The original Solidarity which had a lot of Syndicalist features in its program. "The only possible way to change the actual situation is to set up authentic workers' autonomies which would make the employees the real master of a factory. Our association demands a restoration of the autonomous nature of the co-operative. It is necessary to pass a new bill which will protect from administrative interference." This was passed by the National Deputies conference of Solidarity in 1981. Their current program is much less radical and very different than the original.

The Polish Anarchist Federation

The Anarchist Federation (Federacja Anarchistyczna) became active in the early 80's. Members of the FA include Anarcho-ecologists, Anarcho-feminists, anti-militarists, anti-clericalists and anti-capitalists. There is a section of the FA in almost every major (and many minor) cities in Poland. Congresses of the FA are held every 6 months, determining some guidelines for cooperation between groups from different cities, but in the end every group is free to do whatever it will.

Demonstrations Against Police Violence - As aggressive capitalism has grown in our country, so has aggressive criminality and police violence. These things seem to be very tightly related. In the recent period, many people were shot and killed by bandits. At the same time, bandits in blue uniforms killed unarmed passers-by, or persons arrested without any apparent reason. Despite this fact, people have shown support for the police, and demanded to increase the rights of cops to use firearms. Ridiculous "Black Marches" were organized by populist politicians for this end.

The Anarchist Federation (FA) thinks that the only way to fight crime is to organize self-defense groups in endangered neighborhoods. Experience has shown that the law, the police and the prisons only increase criminality. Any increase of the power of the biggest criminal organization - The State - will not reduce criminality.

In reaction to this, the Anarchist Federation (FA) has organized "Blue Marches" in Warsaw and Rzeszow, recalling murders, rapes, rackets and other crimes committed by cops. Two "bodies" in black plastic were carried to the headquarters of the police in Warsaw, and candles were lit. Slogans like "The police will protect me from thieves, but who will protect me from the police" and "Dogs serve, wolves are free" ("dog" is used instead of "pig" in Polish) were shouted.

Demonstrations Against Bourgeois Hypocrisy - "The Banquet" is organized every year by prominent capitalists and other scum who have power in Cracow, to show a spectacle of charity to the population. It's a pity the food served at these banquets costs ten times more than the funds raised for the poor! People wouldn't need to live on the scraps from the table of the wealthy if they didn't spend all their lives stealing from the poor.

The Krakow section of the Anarchist Federation (FA) has picketed "The Banquet" regularity for several years, recalling all the scandals related to the careers of prominent guests (union-busting, stealing of public funds, exploitation of workers). Free food was served to homeless people, and Molotov cocktails were "served" to the police.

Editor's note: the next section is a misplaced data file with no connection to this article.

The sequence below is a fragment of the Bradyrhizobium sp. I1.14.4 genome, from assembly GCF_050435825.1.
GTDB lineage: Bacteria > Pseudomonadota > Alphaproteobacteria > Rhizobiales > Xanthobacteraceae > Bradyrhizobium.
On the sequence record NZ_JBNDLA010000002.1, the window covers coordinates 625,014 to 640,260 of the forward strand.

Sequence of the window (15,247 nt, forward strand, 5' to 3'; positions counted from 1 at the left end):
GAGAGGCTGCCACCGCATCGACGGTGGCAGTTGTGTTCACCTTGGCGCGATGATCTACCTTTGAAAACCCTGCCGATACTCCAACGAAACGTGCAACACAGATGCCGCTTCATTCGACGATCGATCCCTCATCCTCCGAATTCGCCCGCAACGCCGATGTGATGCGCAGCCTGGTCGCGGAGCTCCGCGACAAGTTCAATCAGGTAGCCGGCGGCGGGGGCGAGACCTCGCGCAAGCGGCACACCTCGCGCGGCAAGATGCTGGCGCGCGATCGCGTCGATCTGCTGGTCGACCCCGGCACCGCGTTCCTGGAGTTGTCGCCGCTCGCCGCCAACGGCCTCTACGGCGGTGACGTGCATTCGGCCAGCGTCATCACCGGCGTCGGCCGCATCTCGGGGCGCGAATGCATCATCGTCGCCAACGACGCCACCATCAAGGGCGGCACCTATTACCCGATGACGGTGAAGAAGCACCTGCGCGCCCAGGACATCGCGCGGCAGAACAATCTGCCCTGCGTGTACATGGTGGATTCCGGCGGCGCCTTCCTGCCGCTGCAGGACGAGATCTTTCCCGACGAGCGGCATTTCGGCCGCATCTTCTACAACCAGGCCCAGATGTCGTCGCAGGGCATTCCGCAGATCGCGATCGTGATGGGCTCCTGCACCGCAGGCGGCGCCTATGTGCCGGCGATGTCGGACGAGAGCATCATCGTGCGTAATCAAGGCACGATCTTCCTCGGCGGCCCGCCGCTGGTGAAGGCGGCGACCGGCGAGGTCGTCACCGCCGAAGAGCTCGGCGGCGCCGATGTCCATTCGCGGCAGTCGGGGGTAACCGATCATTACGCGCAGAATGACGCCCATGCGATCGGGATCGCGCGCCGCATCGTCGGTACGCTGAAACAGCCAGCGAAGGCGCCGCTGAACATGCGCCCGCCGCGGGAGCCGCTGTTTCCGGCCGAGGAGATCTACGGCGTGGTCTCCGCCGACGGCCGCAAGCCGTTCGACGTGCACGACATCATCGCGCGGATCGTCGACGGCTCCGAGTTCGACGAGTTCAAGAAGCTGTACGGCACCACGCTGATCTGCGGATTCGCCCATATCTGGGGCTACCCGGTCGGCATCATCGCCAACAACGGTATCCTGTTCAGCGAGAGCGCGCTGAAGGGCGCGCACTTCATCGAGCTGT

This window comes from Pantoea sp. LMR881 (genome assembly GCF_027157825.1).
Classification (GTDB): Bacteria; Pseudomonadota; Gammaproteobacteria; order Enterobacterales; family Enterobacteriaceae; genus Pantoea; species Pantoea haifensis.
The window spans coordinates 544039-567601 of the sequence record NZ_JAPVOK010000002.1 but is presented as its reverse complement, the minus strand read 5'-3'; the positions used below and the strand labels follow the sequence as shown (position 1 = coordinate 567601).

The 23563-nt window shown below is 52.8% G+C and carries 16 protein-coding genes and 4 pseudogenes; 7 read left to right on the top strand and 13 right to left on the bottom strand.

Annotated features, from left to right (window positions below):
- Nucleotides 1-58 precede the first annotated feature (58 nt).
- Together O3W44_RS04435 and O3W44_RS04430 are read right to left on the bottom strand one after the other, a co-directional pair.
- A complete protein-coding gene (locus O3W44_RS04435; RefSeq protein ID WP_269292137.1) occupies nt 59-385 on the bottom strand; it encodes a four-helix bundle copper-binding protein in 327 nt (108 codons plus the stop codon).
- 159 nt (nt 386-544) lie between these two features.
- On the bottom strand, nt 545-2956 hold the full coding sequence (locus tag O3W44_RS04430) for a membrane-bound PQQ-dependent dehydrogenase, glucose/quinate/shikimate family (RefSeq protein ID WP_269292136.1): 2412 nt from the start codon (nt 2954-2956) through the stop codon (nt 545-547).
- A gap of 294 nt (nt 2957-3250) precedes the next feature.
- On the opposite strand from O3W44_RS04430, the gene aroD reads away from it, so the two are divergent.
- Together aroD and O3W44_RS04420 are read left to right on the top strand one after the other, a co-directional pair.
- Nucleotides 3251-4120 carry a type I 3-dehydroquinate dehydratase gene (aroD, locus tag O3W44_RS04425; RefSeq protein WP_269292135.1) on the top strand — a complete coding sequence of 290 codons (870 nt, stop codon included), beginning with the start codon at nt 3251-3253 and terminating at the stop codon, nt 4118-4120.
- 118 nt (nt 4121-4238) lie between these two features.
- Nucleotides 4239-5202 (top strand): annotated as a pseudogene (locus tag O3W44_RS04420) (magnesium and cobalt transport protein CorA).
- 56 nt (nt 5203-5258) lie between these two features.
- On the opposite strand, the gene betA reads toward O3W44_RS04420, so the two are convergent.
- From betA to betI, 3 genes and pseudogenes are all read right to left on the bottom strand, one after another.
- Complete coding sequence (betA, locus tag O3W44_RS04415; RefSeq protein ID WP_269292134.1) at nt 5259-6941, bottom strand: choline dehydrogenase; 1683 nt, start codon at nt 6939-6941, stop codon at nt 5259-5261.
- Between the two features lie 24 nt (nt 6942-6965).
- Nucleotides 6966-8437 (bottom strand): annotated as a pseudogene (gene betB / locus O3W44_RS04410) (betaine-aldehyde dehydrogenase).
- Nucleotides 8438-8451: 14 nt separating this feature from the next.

Police repression was very severe. Riot cops and undercover agents were very violent, and a lot of people were arrested and charged with false accusations. Sadly, these repressions have been partly successful: many people from the Anarchist Federation - Krakow (FA-Krakow) can't be active because they are threatened with suspended sentences.

Radical Anti-Fascist Action - The Radical Anti-Fascist Action (RAAF) was created as a response to Nazi-skinhead banditism. It's main goal is to protect people on punk/alternative concerts and Anarchist demonstrations against aggressive Fascists. RAAB also organized armed patrols, and disturbed some Fascist/Nationalist demonstrations. The main merit of RAAB is that people from the alternative/punk/Anarchist scene have stopped being afraid of Nazi-skinheads.

Anarchist Black Cross - Poland - The Anarchist Black Cross - Poland (ABC) has until now worked on the following cases:

Marek Milewski, arrested in February 1996, during a demonstration in Krakow (more info on that demonstration in "Demonstrations Against Bourgeois Hypocrisy") and has waited for a trial in jail for over a month. He was accused of throwing a Molotov cocktail at a policeman. Various sections of ABC-Poland organized demonstrations of support, wrote petitions, raised funds for the lawyers. After those demonstrations, he was released, while his trial continued. At the end of 96, he was found not guilty by the judge.

Jacek Zbierajski, Tomek Czechowicz, arrested in August 1996 in Prague in the Czech Republic. They were accused of devastating a tram, which was not true. The Polish consulate was not interested in the case, and the accused were not allowed to see anyone. They were also forced to sign false testimonies. ABC-Warsaw organized a demonstration at the Polish Foreign Affairs Ministry, and the Czech Republic Embassy. Three days later, the two guys were released, and came back to Warsaw. Probably they will not come back to the Czech Republic to continue the trial.